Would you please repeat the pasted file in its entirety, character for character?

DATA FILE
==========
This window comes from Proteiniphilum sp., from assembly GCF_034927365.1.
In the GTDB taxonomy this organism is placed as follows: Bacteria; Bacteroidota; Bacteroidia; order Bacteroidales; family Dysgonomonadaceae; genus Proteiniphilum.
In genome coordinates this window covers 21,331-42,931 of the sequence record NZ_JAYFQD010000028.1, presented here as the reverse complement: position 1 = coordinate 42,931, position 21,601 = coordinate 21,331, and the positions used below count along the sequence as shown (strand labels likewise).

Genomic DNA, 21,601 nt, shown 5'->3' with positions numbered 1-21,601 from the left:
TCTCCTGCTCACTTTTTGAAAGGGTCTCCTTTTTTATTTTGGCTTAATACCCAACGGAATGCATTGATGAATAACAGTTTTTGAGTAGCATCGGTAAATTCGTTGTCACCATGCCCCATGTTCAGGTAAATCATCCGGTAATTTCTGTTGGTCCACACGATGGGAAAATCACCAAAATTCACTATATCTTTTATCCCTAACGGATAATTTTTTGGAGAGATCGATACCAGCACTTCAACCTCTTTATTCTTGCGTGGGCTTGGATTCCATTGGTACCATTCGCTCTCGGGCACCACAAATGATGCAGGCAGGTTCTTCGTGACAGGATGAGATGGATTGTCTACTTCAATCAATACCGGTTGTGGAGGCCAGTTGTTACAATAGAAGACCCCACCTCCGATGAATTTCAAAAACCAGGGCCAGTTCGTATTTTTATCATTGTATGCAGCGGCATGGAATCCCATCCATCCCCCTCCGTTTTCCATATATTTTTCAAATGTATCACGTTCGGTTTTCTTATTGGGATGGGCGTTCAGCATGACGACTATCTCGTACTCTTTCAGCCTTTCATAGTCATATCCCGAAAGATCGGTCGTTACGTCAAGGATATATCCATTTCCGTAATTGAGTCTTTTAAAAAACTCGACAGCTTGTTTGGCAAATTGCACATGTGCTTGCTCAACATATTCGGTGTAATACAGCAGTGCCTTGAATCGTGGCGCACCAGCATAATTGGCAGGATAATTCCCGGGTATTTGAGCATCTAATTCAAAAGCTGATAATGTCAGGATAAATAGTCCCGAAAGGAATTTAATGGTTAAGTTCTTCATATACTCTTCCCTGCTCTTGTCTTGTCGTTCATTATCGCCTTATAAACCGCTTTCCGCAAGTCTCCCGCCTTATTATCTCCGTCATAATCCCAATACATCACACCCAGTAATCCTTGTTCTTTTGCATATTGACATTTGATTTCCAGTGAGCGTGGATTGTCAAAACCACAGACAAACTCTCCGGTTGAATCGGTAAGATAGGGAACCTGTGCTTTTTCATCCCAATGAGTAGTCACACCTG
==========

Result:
This window comes from Proteiniphilum sp., from assembly GCF_034927365.1.
In the GTDB taxonomy this organism is placed as follows: Bacteria; Bacteroidota; Bacteroidia; order Bacteroidales; family Dysgonomonadaceae; genus Proteiniphilum.
In genome coordinates this window covers 21,331-42,931 of the sequence record NZ_JAYFQD010000028.1, presented here as the reverse complement: position 1 = coordinate 42,931, position 21,601 = coordinate 21,331, and the positions used below count along the sequence as shown (strand labels likewise).

Genomic DNA, 21,601 nt, shown 5'->3' with positions numbered 1-21,601 from the left:
TCTCCTGCTCACTTTTTGAAAGGGTCTCCTTTTTTATTTTGGCTTAATACCCAACGGAATGCATTGATGAATAACAGTTTTTGAGTAGCATCGGTAAATTCGTTGTCACCATGCCCCATGTTCAGGTAAATCATCCGGTAATTTCTGTTGGTCCACACGATGGGAAAATCACCAAAATTCACTATATCTTTTATCCCTAACGGATAATTTTTTGGAGAGATCGATACCAGCACTTCAACCTCTTTATTCTTGCGTGGGCTTGGATTCCATTGGTACCATTCGCTCTCGGGCACCACAAATGATGCAGGCAGGTTCTTCGTGACAGGATGAGATGGATTGTCTACTTCAATCAATACCGGTTGTGGAGGCCAGTTGTTACAATAGAAGACCCCACCTCCGATGAATTTCAAAAACCAGGGCCAGTTCGTATTTTTATCATTGTATGCAGCGGCATGGAATCCCATCCATCCCCCTCCGTTTTCCATATATTTTTCAAATGTATCACGTTCGGTTTTCTTATTGGGATGGGCGTTCAGCATGACGACTATCTCGTACTCTTTCAGCCTTTCATAGTCATATCCCGAAAGATCGGTCGTTACGTCAAGGATATATCCATTTCCGTAATTGAGTCTTTTAAAAAACTCGACAGCTTGTTTGGCAAATTGCACATGTGCTTGCTCAACATATTCGGTGTAATACAGCAGTGCCTTGAATCGTGGCGCACCAGCATAATTGGCAGGATAATTCCCGGGTATTTGAGCATCTAATTCAAAAGCTGATAATGTCAGGATAAATAGTCCCGAAAGGAATTTAATGGTTAAGTTCTTCATATACTCTTCCCTGCTCTTGTCTTGTCGTTCATTATCGCCTTATAAACCGCTTTCCGCAAGTCTCCCGCCTTATTATCTCCGTCATAATCCCAATACATCACACCCAGTAATCCTTGTTCTTTTGCATATTGACATTTGATTTCCAGTGAGCGTGGATTGTCAAAACCACAGACAAACTCTCCGGTTGAATCGGTAAGATAGGGAACCTGTGCTTTTTCATCCCAATGAGTAGTCACACCTG